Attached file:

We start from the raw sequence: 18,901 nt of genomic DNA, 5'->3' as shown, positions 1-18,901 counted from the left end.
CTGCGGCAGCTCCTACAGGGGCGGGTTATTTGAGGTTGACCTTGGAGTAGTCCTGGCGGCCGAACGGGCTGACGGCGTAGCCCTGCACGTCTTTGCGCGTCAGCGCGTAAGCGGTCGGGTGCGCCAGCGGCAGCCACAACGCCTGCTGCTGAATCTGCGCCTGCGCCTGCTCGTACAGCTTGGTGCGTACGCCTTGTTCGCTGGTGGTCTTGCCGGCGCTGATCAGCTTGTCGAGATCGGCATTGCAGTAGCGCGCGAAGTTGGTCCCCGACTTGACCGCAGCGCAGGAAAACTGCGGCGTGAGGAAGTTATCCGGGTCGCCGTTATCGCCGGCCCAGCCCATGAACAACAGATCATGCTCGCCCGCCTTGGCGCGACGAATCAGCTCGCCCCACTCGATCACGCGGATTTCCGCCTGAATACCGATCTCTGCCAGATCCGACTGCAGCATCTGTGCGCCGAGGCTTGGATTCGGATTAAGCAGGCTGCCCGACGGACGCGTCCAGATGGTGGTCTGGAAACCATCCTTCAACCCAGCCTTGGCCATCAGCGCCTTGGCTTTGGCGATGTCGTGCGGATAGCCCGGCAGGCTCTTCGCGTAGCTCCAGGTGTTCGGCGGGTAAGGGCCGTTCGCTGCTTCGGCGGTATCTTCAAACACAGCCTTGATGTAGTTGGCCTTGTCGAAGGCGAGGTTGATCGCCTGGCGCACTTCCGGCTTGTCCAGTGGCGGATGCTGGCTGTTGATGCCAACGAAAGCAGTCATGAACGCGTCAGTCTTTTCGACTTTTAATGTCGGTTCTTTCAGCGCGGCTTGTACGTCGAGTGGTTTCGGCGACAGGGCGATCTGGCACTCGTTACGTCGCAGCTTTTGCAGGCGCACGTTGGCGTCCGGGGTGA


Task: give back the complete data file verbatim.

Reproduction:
We start from the raw sequence: 18,901 nt of genomic DNA, 5'->3' as shown, positions 1-18,901 counted from the left end.
CTGCGGCAGCTCCTACAGGGGCGGGTTATTTGAGGTTGACCTTGGAGTAGTCCTGGCGGCCGAACGGGCTGACGGCGTAGCCCTGCACGTCTTTGCGCGTCAGCGCGTAAGCGGTCGGGTGCGCCAGCGGCAGCCACAACGCCTGCTGCTGAATCTGCGCCTGCGCCTGCTCGTACAGCTTGGTGCGTACGCCTTGTTCGCTGGTGGTCTTGCCGGCGCTGATCAGCTTGTCGAGATCGGCATTGCAGTAGCGCGCGAAGTTGGTCCCCGACTTGACCGCAGCGCAGGAAAACTGCGGCGTGAGGAAGTTATCCGGGTCGCCGTTATCGCCGGCCCAGCCCATGAACAACAGATCATGCTCGCCCGCCTTGGCGCGACGAATCAGCTCGCCCCACTCGATCACGCGGATTTCCGCCTGAATACCGATCTCTGCCAGATCCGACTGCAGCATCTGTGCGCCGAGGCTTGGATTCGGATTAAGCAGGCTGCCCGACGGACGCGTCCAGATGGTGGTCTGGAAACCATCCTTCAACCCAGCCTTGGCCATCAGCGCCTTGGCTTTGGCGATGTCGTGCGGATAGCCCGGCAGGCTCTTCGCGTAGCTCCAGGTGTTCGGCGGGTAAGGGCCGTTCGCTGCTTCGGCGGTATCTTCAAACACAGCCTTGATGTAGTTGGCCTTGTCGAAGGCGAGGTTGATCGCCTGGCGCACTTCCGGCTTGTCCAGTGGCGGATGCTGGCTGTTGATGCCAACGAAAGCAGTCATGAACGCGTCAGTCTTTTCGACTTTTAATGTCGGTTCTTTCAGCGCGGCTTGTACGTCGAGTGGTTTCGGCGACAGGGCGATCTGGCACTCGTTACGTCGCAGCTTTTGCAGGCGCACGTTGGCGTCCGGGGTGA